Open JVM Integration (OJI)
- Ed Burns (firstname.lastname@example.org) or George Drapeau (email@example.com).
- Last Updated
- 11 April 2001.
When and Where Do We Meet?
We meet in Sun's building CUP-01 (Cupertino 1), Tuesdays at 3:30. Meetings are open; if you wish to join, please contact George Drapeau for details. Serious inquiries only, please.
Where do I get the latest Java Plugin?
The latest available Java plugin for Netscape 6 is the one that comes with Netscape 6.01. Please visit netscape to download Netscape 6.01 with the Java Plugin Java version 1.3.0_01 for Windows and Linux platforms. For Netscape and the Java Plugin on Sun Solaris please visit Sun.
Status reports from the weekly OJI engineering meeting are kept in this directory as plain text files.
Also check the mozilla.org status update page for more information
- when installing Netscape 6, choose the "Custom" install option and make sure the "Sun Java 2" box is checked. If you have security problems accessing applets outside of your firewall, see this note.
Now that Netscape 6 is available, many are asking: does Java work? Happily, the answer is yes, but not by default. You must choose either the "Complete" or "Custom" option when installing Natscape 6. When you choose the "Custom", you must make sure the "Sun Java 2" box is checked. This will install JRE 1.3.0_01.
The correct versions of these files are automatically installed when you run the Netscape 6 installer. If you already have a JRE on your machine when you elect to install Java with Netscape 6 Preview Release, it will be upgraded to JRE 1.3.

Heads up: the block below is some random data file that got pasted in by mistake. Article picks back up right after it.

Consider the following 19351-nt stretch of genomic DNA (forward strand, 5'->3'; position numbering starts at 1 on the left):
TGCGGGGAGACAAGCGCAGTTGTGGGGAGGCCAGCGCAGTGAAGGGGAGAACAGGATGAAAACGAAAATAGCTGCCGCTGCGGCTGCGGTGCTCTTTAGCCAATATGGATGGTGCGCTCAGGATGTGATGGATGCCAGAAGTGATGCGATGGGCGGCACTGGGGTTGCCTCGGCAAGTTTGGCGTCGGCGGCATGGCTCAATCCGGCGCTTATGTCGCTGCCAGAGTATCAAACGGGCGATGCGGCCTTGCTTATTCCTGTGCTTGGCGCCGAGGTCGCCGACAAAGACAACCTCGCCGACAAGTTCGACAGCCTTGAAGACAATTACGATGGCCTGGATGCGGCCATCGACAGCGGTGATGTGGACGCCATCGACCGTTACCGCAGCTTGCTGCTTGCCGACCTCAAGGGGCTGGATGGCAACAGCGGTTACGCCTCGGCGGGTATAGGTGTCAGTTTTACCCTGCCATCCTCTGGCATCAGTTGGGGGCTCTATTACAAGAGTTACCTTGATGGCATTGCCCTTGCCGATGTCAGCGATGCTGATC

A final important note regarding running applets that reside outside a firewall: please visit this note about DNS spoofing and the Java plug-in.
If you want to see Java running on the Mac, visit [MRJ Plugin for Netscape 4.X].
As always, if you feel inclined to write your own Java VM and Java Plugin, take a look at Introduction to OJI Internals. This document is an introduction to the topic of what Mozilla requires of an OJI plugin.
Our strategy for developing the Open JVM Plug-in API is to enlist the help of third-party JVM providers and the mozilla.org community by periodically posting our source code to mozilla.org and by actively inviting partners to join us in the design and development process. We've set up the netscape.public.mozilla.oji news group for discussions. Currently we're working with JavaSoft, Apple and others to make their Java plug-ins be more full featured replacements to the Netscape JVM. We plan to have our partner's JVMs be available at the same time 5.0 is Released.
What does this mean for end-users? Several things:
- Applets and LiveConnect running in Mozilla,
- a choice of Java virtual machines in Communicator 5.0,
- backward compatibility with previous Communicator Releases,
- a chance to migrate to JVMs supporting Java 1.2 and future versions.
For Java developers, this means:
- ability to write Java code depending on newer versions of Java and AWT,
- backward compatibility for Java code between Communicator Releases,
- choice of JVMs when deploying Java-based browser applications.
And for Java VM providers:
- a vehicle for delivering their Java virtual machine to the web user community,
- opportunity to continue to enhance Java support in Mozilla and Communicator.
How can you help? For now we're looking for people who can help review the code we've developed so far, and are willing to work with us to improve things. This includes JVM providers, as well as general plug-in developers. In the future, we'll need people to help us with testing and verification. The code now is primarily located in the following directories:
The Open JVM Plug-in API depends on the XPCOM object model which is described in Extending Mozilla. Be sure to read that first, and stay tuned for more documentation and updated headers in the future.